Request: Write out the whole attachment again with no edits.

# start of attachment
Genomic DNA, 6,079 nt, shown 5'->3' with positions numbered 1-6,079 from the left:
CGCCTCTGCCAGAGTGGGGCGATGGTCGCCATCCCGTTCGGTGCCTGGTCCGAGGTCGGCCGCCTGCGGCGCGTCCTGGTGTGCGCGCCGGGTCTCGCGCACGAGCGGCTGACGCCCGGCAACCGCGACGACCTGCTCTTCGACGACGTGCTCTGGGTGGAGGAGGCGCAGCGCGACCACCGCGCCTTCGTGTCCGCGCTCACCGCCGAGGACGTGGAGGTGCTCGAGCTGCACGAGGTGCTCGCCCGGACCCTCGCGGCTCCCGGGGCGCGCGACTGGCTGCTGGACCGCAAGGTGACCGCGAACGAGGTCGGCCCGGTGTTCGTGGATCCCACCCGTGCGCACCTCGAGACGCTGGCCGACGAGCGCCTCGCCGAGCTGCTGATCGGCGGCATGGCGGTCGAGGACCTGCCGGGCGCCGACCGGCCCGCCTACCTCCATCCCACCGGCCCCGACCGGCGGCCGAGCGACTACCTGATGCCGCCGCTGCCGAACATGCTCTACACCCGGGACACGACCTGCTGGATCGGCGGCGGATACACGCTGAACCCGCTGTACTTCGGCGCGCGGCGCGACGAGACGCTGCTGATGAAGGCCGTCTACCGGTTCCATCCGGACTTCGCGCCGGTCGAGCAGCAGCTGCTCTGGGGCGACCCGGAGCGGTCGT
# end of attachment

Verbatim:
Genomic DNA, 6,079 nt, shown 5'->3' with positions numbered 1-6,079 from the left:
CGCCTCTGCCAGAGTGGGGCGATGGTCGCCATCCCGTTCGGTGCCTGGTCCGAGGTCGGCCGCCTGCGGCGCGTCCTGGTGTGCGCGCCGGGTCTCGCGCACGAGCGGCTGACGCCCGGCAACCGCGACGACCTGCTCTTCGACGACGTGCTCTGGGTGGAGGAGGCGCAGCGCGACCACCGCGCCTTCGTGTCCGCGCTCACCGCCGAGGACGTGGAGGTGCTCGAGCTGCACGAGGTGCTCGCCCGGACCCTCGCGGCTCCCGGGGCGCGCGACTGGCTGCTGGACCGCAAGGTGACCGCGAACGAGGTCGGCCCGGTGTTCGTGGATCCCACCCGTGCGCACCTCGAGACGCTGGCCGACGAGCGCCTCGCCGAGCTGCTGATCGGCGGCATGGCGGTCGAGGACCTGCCGGGCGCCGACCGGCCCGCCTACCTCCATCCCACCGGCCCCGACCGGCGGCCGAGCGACTACCTGATGCCGCCGCTGCCGAACATGCTCTACACCCGGGACACGACCTGCTGGATCGGCGGCGGATACACGCTGAACCCGCTGTACTTCGGCGCGCGGCGCGACGAGACGCTGCTGATGAAGGCCGTCTACCGGTTCCATCCGGACTTCGCGCCGGTCGAGCAGCAGCTGCTCTGGGGCGACCCGGAGCGGTCGT